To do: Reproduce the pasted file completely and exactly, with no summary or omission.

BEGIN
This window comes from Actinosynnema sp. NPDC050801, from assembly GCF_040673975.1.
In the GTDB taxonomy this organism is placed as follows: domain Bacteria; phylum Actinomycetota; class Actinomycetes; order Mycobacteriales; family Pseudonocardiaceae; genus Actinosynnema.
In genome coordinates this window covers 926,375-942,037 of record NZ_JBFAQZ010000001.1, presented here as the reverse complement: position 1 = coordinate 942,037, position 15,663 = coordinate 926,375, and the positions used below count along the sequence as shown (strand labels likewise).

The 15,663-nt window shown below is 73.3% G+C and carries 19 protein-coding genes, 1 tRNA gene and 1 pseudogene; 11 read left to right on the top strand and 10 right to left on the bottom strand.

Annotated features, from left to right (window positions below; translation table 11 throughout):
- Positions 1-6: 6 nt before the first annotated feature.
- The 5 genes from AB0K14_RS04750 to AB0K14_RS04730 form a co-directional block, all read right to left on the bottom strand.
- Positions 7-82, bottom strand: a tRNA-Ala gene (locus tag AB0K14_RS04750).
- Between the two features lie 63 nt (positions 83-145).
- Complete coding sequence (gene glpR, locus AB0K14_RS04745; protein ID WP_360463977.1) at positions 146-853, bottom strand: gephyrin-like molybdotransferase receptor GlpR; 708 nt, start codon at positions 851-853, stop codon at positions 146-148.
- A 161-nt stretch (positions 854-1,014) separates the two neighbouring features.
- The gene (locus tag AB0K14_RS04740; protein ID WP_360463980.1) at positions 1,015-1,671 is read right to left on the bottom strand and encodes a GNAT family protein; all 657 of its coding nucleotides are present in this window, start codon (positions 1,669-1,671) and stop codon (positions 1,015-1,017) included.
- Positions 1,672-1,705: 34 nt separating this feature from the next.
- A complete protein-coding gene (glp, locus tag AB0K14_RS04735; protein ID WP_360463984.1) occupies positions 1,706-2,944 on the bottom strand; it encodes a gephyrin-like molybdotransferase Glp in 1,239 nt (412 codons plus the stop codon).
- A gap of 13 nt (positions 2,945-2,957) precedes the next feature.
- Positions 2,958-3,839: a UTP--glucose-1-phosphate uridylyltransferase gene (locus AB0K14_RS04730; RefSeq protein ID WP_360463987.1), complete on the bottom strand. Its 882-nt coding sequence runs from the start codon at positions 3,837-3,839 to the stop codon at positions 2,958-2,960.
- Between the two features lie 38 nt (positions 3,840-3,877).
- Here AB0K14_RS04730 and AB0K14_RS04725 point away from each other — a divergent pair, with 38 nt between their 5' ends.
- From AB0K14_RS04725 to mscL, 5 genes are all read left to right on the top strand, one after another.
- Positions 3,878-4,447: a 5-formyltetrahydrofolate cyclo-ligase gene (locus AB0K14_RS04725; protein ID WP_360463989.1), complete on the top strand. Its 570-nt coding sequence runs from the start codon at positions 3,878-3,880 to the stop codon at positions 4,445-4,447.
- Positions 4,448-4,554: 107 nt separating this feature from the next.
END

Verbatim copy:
This window comes from Actinosynnema sp. NPDC050801, from assembly GCF_040673975.1.
In the GTDB taxonomy this organism is placed as follows: domain Bacteria; phylum Actinomycetota; class Actinomycetes; order Mycobacteriales; family Pseudonocardiaceae; genus Actinosynnema.
In genome coordinates this window covers 926,375-942,037 of record NZ_JBFAQZ010000001.1, presented here as the reverse complement: position 1 = coordinate 942,037, position 15,663 = coordinate 926,375, and the positions used below count along the sequence as shown (strand labels likewise).

The 15,663-nt window shown below is 73.3% G+C and carries 19 protein-coding genes, 1 tRNA gene and 1 pseudogene; 11 read left to right on the top strand and 10 right to left on the bottom strand.

Annotated features, from left to right (window positions below; translation table 11 throughout):
- Positions 1-6: 6 nt before the first annotated feature.
- The 5 genes from AB0K14_RS04750 to AB0K14_RS04730 form a co-directional block, all read right to left on the bottom strand.
- Positions 7-82, bottom strand: a tRNA-Ala gene (locus tag AB0K14_RS04750).
- Between the two features lie 63 nt (positions 83-145).
- Complete coding sequence (gene glpR, locus AB0K14_RS04745; protein ID WP_360463977.1) at positions 146-853, bottom strand: gephyrin-like molybdotransferase receptor GlpR; 708 nt, start codon at positions 851-853, stop codon at positions 146-148.
- A 161-nt stretch (positions 854-1,014) separates the two neighbouring features.
- The gene (locus tag AB0K14_RS04740; protein ID WP_360463980.1) at positions 1,015-1,671 is read right to left on the bottom strand and encodes a GNAT family protein; all 657 of its coding nucleotides are present in this window, start codon (positions 1,669-1,671) and stop codon (positions 1,015-1,017) included.
- Positions 1,672-1,705: 34 nt separating this feature from the next.
- A complete protein-coding gene (glp, locus tag AB0K14_RS04735; protein ID WP_360463984.1) occupies positions 1,706-2,944 on the bottom strand; it encodes a gephyrin-like molybdotransferase Glp in 1,239 nt (412 codons plus the stop codon).
- A gap of 13 nt (positions 2,945-2,957) precedes the next feature.
- Positions 2,958-3,839: a UTP--glucose-1-phosphate uridylyltransferase gene (locus AB0K14_RS04730; RefSeq protein ID WP_360463987.1), complete on the bottom strand. Its 882-nt coding sequence runs from the start codon at positions 3,837-3,839 to the stop codon at positions 2,958-2,960.
- Between the two features lie 38 nt (positions 3,840-3,877).
- Here AB0K14_RS04730 and AB0K14_RS04725 point away from each other — a divergent pair, with 38 nt between their 5' ends.
- From AB0K14_RS04725 to mscL, 5 genes are all read left to right on the top strand, one after another.
- Positions 3,878-4,447: a 5-formyltetrahydrofolate cyclo-ligase gene (locus AB0K14_RS04725; protein ID WP_360463989.1), complete on the top strand. Its 570-nt coding sequence runs from the start codon at positions 3,878-3,880 to the stop codon at positions 4,445-4,447.
- Positions 4,448-4,554: 107 nt separating this feature from the next.